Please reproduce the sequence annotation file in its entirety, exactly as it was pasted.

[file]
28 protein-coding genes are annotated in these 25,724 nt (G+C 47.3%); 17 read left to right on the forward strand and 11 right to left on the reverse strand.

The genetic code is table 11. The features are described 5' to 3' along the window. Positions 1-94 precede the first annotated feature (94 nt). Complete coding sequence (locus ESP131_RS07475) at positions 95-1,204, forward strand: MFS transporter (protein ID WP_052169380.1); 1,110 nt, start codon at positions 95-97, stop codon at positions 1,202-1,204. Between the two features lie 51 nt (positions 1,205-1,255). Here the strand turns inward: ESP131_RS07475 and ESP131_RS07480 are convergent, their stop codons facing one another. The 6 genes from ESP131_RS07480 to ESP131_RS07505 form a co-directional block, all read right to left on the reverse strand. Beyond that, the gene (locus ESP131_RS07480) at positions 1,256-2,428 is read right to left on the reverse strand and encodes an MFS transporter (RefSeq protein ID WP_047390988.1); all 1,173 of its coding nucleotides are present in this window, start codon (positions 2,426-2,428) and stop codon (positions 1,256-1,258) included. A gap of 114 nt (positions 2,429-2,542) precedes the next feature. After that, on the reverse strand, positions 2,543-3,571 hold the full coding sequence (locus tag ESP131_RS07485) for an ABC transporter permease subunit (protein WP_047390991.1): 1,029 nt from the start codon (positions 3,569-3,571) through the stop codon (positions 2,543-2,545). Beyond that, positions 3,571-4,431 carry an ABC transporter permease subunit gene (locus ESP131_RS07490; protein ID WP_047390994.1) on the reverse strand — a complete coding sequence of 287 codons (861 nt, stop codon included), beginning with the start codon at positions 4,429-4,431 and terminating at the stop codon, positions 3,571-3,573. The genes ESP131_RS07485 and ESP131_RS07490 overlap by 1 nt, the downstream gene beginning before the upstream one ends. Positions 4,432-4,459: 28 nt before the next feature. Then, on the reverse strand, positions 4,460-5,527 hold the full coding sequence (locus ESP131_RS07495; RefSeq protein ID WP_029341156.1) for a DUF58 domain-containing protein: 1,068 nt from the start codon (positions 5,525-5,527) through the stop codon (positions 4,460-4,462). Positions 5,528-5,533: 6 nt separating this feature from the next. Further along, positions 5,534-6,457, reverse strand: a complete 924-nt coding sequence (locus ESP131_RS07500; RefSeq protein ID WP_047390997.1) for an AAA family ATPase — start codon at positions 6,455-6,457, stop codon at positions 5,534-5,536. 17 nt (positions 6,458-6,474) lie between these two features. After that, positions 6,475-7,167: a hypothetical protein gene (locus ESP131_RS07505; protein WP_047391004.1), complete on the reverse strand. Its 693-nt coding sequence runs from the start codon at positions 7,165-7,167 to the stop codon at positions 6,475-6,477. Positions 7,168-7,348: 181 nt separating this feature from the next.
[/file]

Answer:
28 protein-coding genes are annotated in these 25,724 nt (G+C 47.3%); 17 read left to right on the forward strand and 11 right to left on the reverse strand.

The genetic code is table 11. The features are described 5' to 3' along the window. Positions 1-94 precede the first annotated feature (94 nt). Complete coding sequence (locus ESP131_RS07475) at positions 95-1,204, forward strand: MFS transporter (protein ID WP_052169380.1); 1,110 nt, start codon at positions 95-97, stop codon at positions 1,202-1,204. Between the two features lie 51 nt (positions 1,205-1,255). Here the strand turns inward: ESP131_RS07475 and ESP131_RS07480 are convergent, their stop codons facing one another. The 6 genes from ESP131_RS07480 to ESP131_RS07505 form a co-directional block, all read right to left on the reverse strand. Beyond that, the gene (locus ESP131_RS07480) at positions 1,256-2,428 is read right to left on the reverse strand and encodes an MFS transporter (RefSeq protein ID WP_047390988.1); all 1,173 of its coding nucleotides are present in this window, start codon (positions 2,426-2,428) and stop codon (positions 1,256-1,258) included. A gap of 114 nt (positions 2,429-2,542) precedes the next feature. After that, on the reverse strand, positions 2,543-3,571 hold the full coding sequence (locus tag ESP131_RS07485) for an ABC transporter permease subunit (protein WP_047390991.1): 1,029 nt from the start codon (positions 3,569-3,571) through the stop codon (positions 2,543-2,545). Beyond that, positions 3,571-4,431 carry an ABC transporter permease subunit gene (locus ESP131_RS07490; protein ID WP_047390994.1) on the reverse strand — a complete coding sequence of 287 codons (861 nt, stop codon included), beginning with the start codon at positions 4,429-4,431 and terminating at the stop codon, positions 3,571-3,573. The genes ESP131_RS07485 and ESP131_RS07490 overlap by 1 nt, the downstream gene beginning before the upstream one ends. Positions 4,432-4,459: 28 nt before the next feature. Then, on the reverse strand, positions 4,460-5,527 hold the full coding sequence (locus ESP131_RS07495; RefSeq protein ID WP_029341156.1) for a DUF58 domain-containing protein: 1,068 nt from the start codon (positions 5,525-5,527) through the stop codon (positions 4,460-4,462). Positions 5,528-5,533: 6 nt separating this feature from the next. Further along, positions 5,534-6,457, reverse strand: a complete 924-nt coding sequence (locus ESP131_RS07500; RefSeq protein ID WP_047390997.1) for an AAA family ATPase — start codon at positions 6,455-6,457, stop codon at positions 5,534-5,536. 17 nt (positions 6,458-6,474) lie between these two features. After that, positions 6,475-7,167: a hypothetical protein gene (locus ESP131_RS07505; protein WP_047391004.1), complete on the reverse strand. Its 693-nt coding sequence runs from the start codon at positions 7,165-7,167 to the stop codon at positions 6,475-6,477. Positions 7,168-7,348: 181 nt separating this feature from the next.